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CALIFORNIA | LOCAL
August 23, 2001 | KENNETH R. WEISS and DEBORAH SCHOCH, TIMES STAFF WRITERS
The Pentagon is moving toward asking Congress to rewrite the Endangered Species Act and other laws so military training exercises can be exempted from restrictions to protect sea turtles, desert tortoises, shorebirds and other rare creatures. Military officials have said they would like more flexibility in environmental rules, in large part because of growing friction between those protections and training exercises on California's military bases, including Camp Pendleton, Ft.
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NEWS
August 18, 2001 | ESTHER SCHRADER, TIMES STAFF WRITER
Defense Secretary Donald H. Rumsfeld said Friday that he is seeking to shape a smaller, more nimble military that's capable of winning a major war "decisively" while still fighting smaller conflicts around the world. Speaking to reporters just six weeks before a comprehensive reassessment of the armed forces is to be sent to Congress, Rumsfeld said the U.S. military has been "living a lie" under its decade-old operating strategy of being prepared to fight two major wars at once.
NEWS
August 16, 2001 | TOM GORMAN, TIMES STAFF WRITER
Fire officials prepared Wednesday to ask for military reinforcements as weary firefighting crews battled dozens of large blazes across the West, marking the escalation of the fire season to a state of highest urgency. That designation means firefighting resources, ranging from work crews wielding pickaxes to water-dropping helicopters, have been stretched dangerously thin.
NEWS
July 30, 2001 | MARTIN MILLER, TIMES STAFF WRITER
As a young girl during World War II, Gail Buckley tended to the radishes in her victory garden, learned the hymn of every branch of the U.S. armed forces and dreamed of being a hero. But despite growing up in the relative privilege of Hollywood as the daughter of singer Lena Horne, she soon learned that black patriots were rarely recognized in America.
NEWS
July 1, 2001 | From Associated Press
The United States needs a $32.6-billion increase in defense spending to improve training, readiness and quality of life for U.S. troops, President Bush said Saturday. "For too many years, our strength has dwindled," he said. In his weekly radio address, Bush said the increase he is seeking for the Defense Department is sorely needed.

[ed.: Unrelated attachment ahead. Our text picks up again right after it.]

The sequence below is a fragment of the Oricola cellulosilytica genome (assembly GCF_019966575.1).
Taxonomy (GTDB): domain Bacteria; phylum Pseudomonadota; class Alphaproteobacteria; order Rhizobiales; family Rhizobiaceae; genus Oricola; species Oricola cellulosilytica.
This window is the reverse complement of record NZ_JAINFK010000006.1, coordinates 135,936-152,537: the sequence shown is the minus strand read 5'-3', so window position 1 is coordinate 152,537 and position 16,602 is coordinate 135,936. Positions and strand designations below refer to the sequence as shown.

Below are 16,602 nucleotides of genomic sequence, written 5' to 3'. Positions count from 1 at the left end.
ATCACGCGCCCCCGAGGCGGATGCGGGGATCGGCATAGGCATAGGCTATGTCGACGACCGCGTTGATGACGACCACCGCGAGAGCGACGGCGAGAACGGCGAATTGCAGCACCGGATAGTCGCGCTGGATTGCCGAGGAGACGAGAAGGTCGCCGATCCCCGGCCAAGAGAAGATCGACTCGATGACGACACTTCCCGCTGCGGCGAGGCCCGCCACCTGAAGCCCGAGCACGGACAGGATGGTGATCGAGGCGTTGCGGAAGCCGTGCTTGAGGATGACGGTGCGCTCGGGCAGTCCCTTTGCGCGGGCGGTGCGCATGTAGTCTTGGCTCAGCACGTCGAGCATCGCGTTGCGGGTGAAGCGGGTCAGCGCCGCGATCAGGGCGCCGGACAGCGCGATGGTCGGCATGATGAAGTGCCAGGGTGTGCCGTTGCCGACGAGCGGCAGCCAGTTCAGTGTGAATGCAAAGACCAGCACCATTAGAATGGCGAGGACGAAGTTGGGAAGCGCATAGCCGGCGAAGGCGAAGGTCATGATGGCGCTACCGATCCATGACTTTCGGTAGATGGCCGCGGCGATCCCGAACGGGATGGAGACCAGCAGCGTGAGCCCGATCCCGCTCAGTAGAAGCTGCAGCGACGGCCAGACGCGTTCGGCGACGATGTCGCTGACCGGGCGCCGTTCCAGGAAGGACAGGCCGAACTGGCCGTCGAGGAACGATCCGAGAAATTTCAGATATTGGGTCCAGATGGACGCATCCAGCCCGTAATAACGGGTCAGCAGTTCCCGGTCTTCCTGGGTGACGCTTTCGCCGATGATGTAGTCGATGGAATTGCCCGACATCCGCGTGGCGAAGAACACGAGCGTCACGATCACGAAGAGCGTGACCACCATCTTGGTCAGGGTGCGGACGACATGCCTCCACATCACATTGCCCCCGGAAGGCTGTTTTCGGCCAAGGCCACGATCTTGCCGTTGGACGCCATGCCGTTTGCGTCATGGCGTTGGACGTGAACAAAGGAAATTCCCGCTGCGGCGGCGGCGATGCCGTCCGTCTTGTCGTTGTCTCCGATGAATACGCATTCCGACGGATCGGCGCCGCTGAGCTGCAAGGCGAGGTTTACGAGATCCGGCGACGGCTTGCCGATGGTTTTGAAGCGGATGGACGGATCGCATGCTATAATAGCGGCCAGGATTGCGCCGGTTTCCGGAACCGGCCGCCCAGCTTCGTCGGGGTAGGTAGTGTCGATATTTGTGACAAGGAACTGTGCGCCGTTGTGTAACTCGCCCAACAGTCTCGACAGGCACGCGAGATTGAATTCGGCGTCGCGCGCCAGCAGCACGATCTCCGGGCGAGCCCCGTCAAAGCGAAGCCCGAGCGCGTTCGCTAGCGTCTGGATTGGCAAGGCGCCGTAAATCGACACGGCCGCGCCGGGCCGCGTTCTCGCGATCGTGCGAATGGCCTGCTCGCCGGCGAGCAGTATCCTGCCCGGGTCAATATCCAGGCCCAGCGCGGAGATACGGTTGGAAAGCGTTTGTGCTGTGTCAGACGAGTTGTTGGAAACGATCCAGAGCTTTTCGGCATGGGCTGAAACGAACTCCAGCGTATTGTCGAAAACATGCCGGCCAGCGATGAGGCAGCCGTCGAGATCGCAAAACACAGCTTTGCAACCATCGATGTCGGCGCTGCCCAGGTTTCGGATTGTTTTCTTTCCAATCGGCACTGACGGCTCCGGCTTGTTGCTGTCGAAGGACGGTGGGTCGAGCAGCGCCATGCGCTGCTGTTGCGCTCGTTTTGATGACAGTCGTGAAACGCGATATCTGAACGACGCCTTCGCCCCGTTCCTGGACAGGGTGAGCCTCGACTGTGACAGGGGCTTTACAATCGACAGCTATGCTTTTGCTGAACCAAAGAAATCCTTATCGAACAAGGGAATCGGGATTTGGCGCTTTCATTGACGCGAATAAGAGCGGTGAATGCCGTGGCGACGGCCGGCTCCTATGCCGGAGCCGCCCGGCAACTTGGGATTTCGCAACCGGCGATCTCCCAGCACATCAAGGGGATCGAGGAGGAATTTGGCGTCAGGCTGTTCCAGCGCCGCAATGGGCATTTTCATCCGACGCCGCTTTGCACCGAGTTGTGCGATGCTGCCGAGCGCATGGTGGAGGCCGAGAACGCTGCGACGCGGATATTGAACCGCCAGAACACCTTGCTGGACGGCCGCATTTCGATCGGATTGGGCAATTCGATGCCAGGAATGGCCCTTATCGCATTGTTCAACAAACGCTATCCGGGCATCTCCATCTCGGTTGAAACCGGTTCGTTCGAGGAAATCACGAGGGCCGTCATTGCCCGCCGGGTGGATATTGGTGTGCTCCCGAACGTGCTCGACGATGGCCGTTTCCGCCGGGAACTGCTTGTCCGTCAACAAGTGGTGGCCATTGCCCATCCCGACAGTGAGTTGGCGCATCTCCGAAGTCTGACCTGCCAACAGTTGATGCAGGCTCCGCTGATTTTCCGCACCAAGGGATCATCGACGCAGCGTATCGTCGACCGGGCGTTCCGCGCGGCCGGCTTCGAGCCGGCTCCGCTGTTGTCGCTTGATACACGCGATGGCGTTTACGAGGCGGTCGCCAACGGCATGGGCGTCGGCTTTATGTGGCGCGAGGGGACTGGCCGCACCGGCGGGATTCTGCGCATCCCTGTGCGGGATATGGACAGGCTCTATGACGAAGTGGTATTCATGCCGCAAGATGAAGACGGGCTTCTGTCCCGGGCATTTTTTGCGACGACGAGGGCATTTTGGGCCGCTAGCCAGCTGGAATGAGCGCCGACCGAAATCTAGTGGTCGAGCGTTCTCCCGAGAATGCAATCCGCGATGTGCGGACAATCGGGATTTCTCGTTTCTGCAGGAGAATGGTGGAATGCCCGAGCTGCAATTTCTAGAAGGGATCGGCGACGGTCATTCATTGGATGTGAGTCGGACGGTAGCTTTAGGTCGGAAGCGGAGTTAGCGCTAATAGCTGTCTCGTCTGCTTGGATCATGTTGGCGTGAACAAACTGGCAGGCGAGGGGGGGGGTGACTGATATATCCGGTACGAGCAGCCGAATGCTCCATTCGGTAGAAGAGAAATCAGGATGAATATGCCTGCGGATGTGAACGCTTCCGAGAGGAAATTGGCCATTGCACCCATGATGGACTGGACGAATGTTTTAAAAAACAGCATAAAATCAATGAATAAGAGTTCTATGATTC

NEWS
June 13, 2001 | PAUL RICHTER, TIMES STAFF WRITER
A high-level advisory panel is urging the Pentagon to begin a sweeping transformation of the military by creating joint-service strike forces that could gain a foothold in international trouble spots in a single day. A report written for Defense Secretary Donald H. Rumsfeld and released Tuesday called for these "global joint response forces" to deploy air armadas, missiles, naval forces and other troops to gain control of war zones within four days.
NEWS
June 7, 2001 | JAMES GERSTENZANG, TIMES STAFF WRITER
Presidents have marked the day standing atop the cliffs of Normandy. They have visited the cemeteries in northern France where the soldiers lie buried, and they have walked the once-bloody beaches. On Wednesday, 57 years after D-day, President Bush turned to the little town on the edge of the Blue Ridge Mountains that bore the greatest American burden.
NEWS
May 24, 2001 | PAUL RICHTER, TIMES STAFF WRITER
The Bush administration's plan to overhaul the military is shaping up as a gradual and protracted effort, rather than the kind of explosive change that many had come to expect, Defense Secretary Donald H. Rumsfeld told lawmakers Wednesday during closed-door briefings. Rumsfeld is still aiming to bring major reform, as President Bush promised during his presidential campaign.
NEWS
May 10, 2001 | PAUL RICHTER, TIMES STAFF WRITER
Some of the key panels reviewing military strategy for Defense Secretary Donald H. Rumsfeld are shying away from the kind of radical reform of the Pentagon that observers had anticipated. The study groups, which were organized at the beginning of the year and have been reporting back in recent weeks, were widely expected to urge elimination of some major weapon programs to pay for a sweeping transformation of the military.
NEWS
April 27, 2001 | PETER PAE, TIMES STAFF WRITER
For nearly a century, the essential gear for the front-line infantry soldier has been a rifle, boots, canteen and helmet. Soon, it may also include a hand-held computer linked to satellites. U.S. military officials believe the system, developed by engineers at TRW Inc.'s research laboratory in Carson, could alter the way wars are fought by giving soldiers unprecedented access to battlefield information.
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